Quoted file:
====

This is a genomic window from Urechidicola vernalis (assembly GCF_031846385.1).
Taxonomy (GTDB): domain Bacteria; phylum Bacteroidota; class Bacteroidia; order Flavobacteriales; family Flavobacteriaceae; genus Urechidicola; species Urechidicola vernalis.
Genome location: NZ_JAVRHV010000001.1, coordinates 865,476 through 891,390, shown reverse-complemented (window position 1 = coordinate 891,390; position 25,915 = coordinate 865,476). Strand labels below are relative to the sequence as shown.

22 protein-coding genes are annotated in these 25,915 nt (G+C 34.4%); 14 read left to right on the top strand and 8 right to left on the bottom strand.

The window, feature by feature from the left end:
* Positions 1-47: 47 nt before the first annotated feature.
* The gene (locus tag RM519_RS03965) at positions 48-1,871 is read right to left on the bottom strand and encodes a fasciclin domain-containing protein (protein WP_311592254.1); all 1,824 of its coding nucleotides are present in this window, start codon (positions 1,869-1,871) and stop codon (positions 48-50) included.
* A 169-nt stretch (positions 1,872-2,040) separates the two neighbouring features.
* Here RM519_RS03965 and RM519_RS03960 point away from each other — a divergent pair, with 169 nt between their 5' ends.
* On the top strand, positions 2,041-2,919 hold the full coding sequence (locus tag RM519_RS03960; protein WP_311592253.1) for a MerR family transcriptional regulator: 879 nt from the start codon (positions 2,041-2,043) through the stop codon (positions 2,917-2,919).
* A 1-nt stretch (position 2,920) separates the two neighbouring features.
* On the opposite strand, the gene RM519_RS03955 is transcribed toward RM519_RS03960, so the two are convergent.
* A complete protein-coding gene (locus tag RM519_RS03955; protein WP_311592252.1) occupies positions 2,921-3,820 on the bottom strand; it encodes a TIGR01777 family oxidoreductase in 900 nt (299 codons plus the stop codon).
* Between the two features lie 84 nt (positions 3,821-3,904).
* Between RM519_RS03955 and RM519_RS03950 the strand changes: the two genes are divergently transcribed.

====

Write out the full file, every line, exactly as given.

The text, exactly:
This is a genomic window from Urechidicola vernalis (assembly GCF_031846385.1).
Taxonomy (GTDB): domain Bacteria; phylum Bacteroidota; class Bacteroidia; order Flavobacteriales; family Flavobacteriaceae; genus Urechidicola; species Urechidicola vernalis.
Genome location: NZ_JAVRHV010000001.1, coordinates 865,476 through 891,390, shown reverse-complemented (window position 1 = coordinate 891,390; position 25,915 = coordinate 865,476). Strand labels below are relative to the sequence as shown.

22 protein-coding genes are annotated in these 25,915 nt (G+C 34.4%); 14 read left to right on the top strand and 8 right to left on the bottom strand.

The window, feature by feature from the left end:
* Positions 1-47: 47 nt before the first annotated feature.
* The gene (locus tag RM519_RS03965) at positions 48-1,871 is read right to left on the bottom strand and encodes a fasciclin domain-containing protein (protein WP_311592254.1); all 1,824 of its coding nucleotides are present in this window, start codon (positions 1,869-1,871) and stop codon (positions 48-50) included.
* A 169-nt stretch (positions 1,872-2,040) separates the two neighbouring features.
* Here RM519_RS03965 and RM519_RS03960 point away from each other — a divergent pair, with 169 nt between their 5' ends.
* On the top strand, positions 2,041-2,919 hold the full coding sequence (locus tag RM519_RS03960; protein WP_311592253.1) for a MerR family transcriptional regulator: 879 nt from the start codon (positions 2,041-2,043) through the stop codon (positions 2,917-2,919).
* A 1-nt stretch (position 2,920) separates the two neighbouring features.
* On the opposite strand, the gene RM519_RS03955 is transcribed toward RM519_RS03960, so the two are convergent.
* A complete protein-coding gene (locus tag RM519_RS03955; protein WP_311592252.1) occupies positions 2,921-3,820 on the bottom strand; it encodes a TIGR01777 family oxidoreductase in 900 nt (299 codons plus the stop codon).
* Between the two features lie 84 nt (positions 3,821-3,904).
* Between RM519_RS03955 and RM519_RS03950 the strand changes: the two genes are divergently transcribed.